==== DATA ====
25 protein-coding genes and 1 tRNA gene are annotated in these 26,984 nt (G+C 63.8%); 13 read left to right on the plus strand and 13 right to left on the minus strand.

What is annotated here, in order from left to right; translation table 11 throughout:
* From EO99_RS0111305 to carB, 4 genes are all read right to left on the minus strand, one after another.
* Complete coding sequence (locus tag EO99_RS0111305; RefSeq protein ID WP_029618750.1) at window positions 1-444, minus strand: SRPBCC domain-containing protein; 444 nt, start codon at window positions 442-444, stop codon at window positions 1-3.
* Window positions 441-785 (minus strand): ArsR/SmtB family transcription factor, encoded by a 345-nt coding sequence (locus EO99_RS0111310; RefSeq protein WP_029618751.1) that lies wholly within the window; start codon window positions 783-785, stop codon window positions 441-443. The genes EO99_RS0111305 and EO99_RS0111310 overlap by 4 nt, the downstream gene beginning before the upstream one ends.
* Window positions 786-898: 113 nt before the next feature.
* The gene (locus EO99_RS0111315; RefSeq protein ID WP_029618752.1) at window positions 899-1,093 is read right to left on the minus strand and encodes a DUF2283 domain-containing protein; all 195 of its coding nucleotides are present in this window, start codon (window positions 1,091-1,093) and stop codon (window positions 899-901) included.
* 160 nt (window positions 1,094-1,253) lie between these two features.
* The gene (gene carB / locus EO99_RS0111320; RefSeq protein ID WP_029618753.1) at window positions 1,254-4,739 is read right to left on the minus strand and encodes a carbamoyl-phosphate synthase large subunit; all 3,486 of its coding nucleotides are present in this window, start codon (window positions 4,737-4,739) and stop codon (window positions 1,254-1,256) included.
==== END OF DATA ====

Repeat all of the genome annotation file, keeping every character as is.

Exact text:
25 protein-coding genes and 1 tRNA gene are annotated in these 26,984 nt (G+C 63.8%); 13 read left to right on the plus strand and 13 right to left on the minus strand.

What is annotated here, in order from left to right; translation table 11 throughout:
* From EO99_RS0111305 to carB, 4 genes are all read right to left on the minus strand, one after another.
* Complete coding sequence (locus tag EO99_RS0111305; RefSeq protein ID WP_029618750.1) at window positions 1-444, minus strand: SRPBCC domain-containing protein; 444 nt, start codon at window positions 442-444, stop codon at window positions 1-3.
* Window positions 441-785 (minus strand): ArsR/SmtB family transcription factor, encoded by a 345-nt coding sequence (locus EO99_RS0111310; RefSeq protein WP_029618751.1) that lies wholly within the window; start codon window positions 783-785, stop codon window positions 441-443. The genes EO99_RS0111305 and EO99_RS0111310 overlap by 4 nt, the downstream gene beginning before the upstream one ends.
* Window positions 786-898: 113 nt before the next feature.
* The gene (locus EO99_RS0111315; RefSeq protein ID WP_029618752.1) at window positions 899-1,093 is read right to left on the minus strand and encodes a DUF2283 domain-containing protein; all 195 of its coding nucleotides are present in this window, start codon (window positions 1,091-1,093) and stop codon (window positions 899-901) included.
* 160 nt (window positions 1,094-1,253) lie between these two features.
* The gene (gene carB / locus EO99_RS0111320; RefSeq protein ID WP_029618753.1) at window positions 1,254-4,739 is read right to left on the minus strand and encodes a carbamoyl-phosphate synthase large subunit; all 3,486 of its coding nucleotides are present in this window, start codon (window positions 4,737-4,739) and stop codon (window positions 1,254-1,256) included.